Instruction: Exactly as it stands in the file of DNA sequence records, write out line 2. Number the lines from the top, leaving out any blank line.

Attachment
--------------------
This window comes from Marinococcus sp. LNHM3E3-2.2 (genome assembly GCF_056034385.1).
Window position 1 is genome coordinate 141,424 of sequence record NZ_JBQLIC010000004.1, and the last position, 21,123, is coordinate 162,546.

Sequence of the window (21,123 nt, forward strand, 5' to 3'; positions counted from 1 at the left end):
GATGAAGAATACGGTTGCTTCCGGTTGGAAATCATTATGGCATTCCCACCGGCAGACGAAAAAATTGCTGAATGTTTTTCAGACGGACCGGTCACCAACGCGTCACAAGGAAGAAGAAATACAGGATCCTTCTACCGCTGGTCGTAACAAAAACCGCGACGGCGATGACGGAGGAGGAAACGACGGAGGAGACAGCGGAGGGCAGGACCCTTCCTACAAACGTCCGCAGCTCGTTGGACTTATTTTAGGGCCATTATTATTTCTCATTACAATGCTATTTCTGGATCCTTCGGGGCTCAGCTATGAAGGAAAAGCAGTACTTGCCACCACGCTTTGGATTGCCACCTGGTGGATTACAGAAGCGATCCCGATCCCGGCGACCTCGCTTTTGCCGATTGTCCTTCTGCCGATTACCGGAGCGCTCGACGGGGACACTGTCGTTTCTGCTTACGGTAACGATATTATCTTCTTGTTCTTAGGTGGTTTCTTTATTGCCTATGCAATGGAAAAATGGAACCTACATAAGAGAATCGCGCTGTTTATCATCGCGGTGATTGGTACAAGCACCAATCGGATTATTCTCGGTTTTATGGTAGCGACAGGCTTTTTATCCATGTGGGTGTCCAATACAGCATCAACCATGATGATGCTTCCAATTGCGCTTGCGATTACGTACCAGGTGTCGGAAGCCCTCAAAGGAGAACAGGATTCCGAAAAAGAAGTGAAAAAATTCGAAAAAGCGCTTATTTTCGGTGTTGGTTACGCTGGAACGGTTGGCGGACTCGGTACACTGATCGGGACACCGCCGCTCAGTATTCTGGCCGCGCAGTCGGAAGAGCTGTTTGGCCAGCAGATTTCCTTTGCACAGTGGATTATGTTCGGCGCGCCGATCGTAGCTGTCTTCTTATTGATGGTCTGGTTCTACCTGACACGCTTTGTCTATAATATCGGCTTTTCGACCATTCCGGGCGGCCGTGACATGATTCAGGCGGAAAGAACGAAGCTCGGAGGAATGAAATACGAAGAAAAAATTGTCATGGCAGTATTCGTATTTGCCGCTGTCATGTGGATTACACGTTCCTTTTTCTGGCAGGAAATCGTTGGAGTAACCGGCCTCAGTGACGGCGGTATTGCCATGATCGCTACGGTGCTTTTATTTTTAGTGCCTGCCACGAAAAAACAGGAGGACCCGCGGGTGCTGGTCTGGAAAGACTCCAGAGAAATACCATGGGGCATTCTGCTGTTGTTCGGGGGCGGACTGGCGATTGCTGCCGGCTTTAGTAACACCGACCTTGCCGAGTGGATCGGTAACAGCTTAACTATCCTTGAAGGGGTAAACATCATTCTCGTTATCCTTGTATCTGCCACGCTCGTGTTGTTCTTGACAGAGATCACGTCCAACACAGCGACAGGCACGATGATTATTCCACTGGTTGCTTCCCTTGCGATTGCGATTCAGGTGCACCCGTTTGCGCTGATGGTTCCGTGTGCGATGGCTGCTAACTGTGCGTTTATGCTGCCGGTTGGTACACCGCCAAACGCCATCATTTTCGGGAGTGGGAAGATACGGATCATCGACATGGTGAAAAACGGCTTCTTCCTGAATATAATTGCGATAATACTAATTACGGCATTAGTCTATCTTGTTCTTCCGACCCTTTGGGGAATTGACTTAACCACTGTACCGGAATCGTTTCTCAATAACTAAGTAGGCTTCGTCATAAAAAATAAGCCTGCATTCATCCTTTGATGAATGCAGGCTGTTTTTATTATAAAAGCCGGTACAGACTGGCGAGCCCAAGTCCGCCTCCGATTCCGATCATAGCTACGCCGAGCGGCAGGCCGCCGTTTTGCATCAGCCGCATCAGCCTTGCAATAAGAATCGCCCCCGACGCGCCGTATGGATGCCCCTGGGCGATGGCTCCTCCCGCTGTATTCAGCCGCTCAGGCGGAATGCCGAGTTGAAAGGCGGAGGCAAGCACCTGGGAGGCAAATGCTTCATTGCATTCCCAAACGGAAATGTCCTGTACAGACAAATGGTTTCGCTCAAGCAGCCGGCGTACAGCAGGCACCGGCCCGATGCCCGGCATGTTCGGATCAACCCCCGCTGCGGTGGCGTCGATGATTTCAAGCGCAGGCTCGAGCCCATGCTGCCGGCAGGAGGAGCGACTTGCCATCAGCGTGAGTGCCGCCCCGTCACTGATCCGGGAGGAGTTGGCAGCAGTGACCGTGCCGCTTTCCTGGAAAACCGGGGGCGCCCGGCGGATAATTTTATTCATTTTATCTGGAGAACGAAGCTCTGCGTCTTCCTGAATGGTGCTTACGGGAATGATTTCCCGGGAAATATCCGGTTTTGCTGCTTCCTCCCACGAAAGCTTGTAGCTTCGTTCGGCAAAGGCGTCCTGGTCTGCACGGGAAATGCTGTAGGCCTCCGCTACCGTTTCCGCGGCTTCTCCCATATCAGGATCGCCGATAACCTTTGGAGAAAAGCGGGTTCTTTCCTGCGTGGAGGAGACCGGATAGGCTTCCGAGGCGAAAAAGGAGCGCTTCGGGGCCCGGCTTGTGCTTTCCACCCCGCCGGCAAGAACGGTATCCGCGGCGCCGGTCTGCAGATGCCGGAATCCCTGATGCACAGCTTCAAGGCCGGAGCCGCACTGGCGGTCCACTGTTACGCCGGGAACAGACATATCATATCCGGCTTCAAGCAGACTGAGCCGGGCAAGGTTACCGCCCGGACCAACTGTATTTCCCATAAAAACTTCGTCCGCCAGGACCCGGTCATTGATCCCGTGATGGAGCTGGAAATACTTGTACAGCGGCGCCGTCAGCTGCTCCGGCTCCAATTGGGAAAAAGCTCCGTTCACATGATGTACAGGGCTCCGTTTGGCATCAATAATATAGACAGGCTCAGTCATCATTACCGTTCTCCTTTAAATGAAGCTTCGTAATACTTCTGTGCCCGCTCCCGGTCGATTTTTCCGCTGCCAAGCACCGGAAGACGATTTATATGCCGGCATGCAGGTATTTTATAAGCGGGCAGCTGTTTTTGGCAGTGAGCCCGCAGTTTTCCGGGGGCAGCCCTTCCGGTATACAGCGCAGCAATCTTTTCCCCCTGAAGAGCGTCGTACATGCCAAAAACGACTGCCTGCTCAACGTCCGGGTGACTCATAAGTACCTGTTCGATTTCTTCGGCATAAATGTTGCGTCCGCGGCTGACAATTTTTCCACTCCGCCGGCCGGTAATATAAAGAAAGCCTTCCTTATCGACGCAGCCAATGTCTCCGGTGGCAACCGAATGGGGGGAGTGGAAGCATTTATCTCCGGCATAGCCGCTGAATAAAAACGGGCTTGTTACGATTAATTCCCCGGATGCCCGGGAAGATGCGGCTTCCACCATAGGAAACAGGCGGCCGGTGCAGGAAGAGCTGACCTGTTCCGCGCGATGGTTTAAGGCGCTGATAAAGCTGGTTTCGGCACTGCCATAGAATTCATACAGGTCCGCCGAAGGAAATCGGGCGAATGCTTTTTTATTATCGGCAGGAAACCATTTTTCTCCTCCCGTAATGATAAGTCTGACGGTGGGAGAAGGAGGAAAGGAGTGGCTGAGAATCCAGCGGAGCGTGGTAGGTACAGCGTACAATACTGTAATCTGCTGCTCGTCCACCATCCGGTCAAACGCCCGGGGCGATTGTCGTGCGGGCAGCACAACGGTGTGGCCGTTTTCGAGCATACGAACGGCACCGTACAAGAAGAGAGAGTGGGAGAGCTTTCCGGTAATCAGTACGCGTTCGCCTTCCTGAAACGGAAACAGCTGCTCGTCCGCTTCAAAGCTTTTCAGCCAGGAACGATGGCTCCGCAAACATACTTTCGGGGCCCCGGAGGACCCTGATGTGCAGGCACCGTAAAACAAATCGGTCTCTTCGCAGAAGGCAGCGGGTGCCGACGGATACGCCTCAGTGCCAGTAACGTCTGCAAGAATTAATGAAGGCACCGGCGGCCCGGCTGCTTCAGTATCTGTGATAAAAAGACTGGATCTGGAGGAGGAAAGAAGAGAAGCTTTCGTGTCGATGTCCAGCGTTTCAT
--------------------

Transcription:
Window position 1 is genome coordinate 141,424 of sequence record NZ_JBQLIC010000004.1, and the last position, 21,123, is coordinate 162,546.